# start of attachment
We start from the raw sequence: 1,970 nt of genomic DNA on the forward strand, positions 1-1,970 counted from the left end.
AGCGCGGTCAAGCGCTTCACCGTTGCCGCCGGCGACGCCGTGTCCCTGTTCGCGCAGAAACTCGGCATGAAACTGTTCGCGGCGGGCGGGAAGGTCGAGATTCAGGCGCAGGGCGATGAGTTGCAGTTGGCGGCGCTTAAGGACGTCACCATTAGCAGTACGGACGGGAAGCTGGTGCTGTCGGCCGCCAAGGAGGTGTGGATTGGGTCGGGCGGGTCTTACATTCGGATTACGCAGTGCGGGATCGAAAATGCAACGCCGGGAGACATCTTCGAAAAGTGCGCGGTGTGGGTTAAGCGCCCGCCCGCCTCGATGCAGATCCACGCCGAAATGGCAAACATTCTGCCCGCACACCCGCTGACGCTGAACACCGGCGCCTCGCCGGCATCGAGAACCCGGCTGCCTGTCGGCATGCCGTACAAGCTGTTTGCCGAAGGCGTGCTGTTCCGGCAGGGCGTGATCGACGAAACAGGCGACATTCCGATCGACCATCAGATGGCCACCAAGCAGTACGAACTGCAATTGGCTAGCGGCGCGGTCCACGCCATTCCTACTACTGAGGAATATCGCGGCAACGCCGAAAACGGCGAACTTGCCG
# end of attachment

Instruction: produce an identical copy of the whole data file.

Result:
We start from the raw sequence: 1,970 nt of genomic DNA on the forward strand, positions 1-1,970 counted from the left end.
AGCGCGGTCAAGCGCTTCACCGTTGCCGCCGGCGACGCCGTGTCCCTGTTCGCGCAGAAACTCGGCATGAAACTGTTCGCGGCGGGCGGGAAGGTCGAGATTCAGGCGCAGGGCGATGAGTTGCAGTTGGCGGCGCTTAAGGACGTCACCATTAGCAGTACGGACGGGAAGCTGGTGCTGTCGGCCGCCAAGGAGGTGTGGATTGGGTCGGGCGGGTCTTACATTCGGATTACGCAGTGCGGGATCGAAAATGCAACGCCGGGAGACATCTTCGAAAAGTGCGCGGTGTGGGTTAAGCGCCCGCCCGCCTCGATGCAGATCCACGCCGAAATGGCAAACATTCTGCCCGCACACCCGCTGACGCTGAACACCGGCGCCTCGCCGGCATCGAGAACCCGGCTGCCTGTCGGCATGCCGTACAAGCTGTTTGCCGAAGGCGTGCTGTTCCGGCAGGGCGTGATCGACGAAACAGGCGACATTCCGATCGACCATCAGATGGCCACCAAGCAGTACGAACTGCAATTGGCTAGCGGCGCGGTCCACGCCATTCCTACTACTGAGGAATATCGCGGCAACGCCGAAAACGGCGAACTTGCCG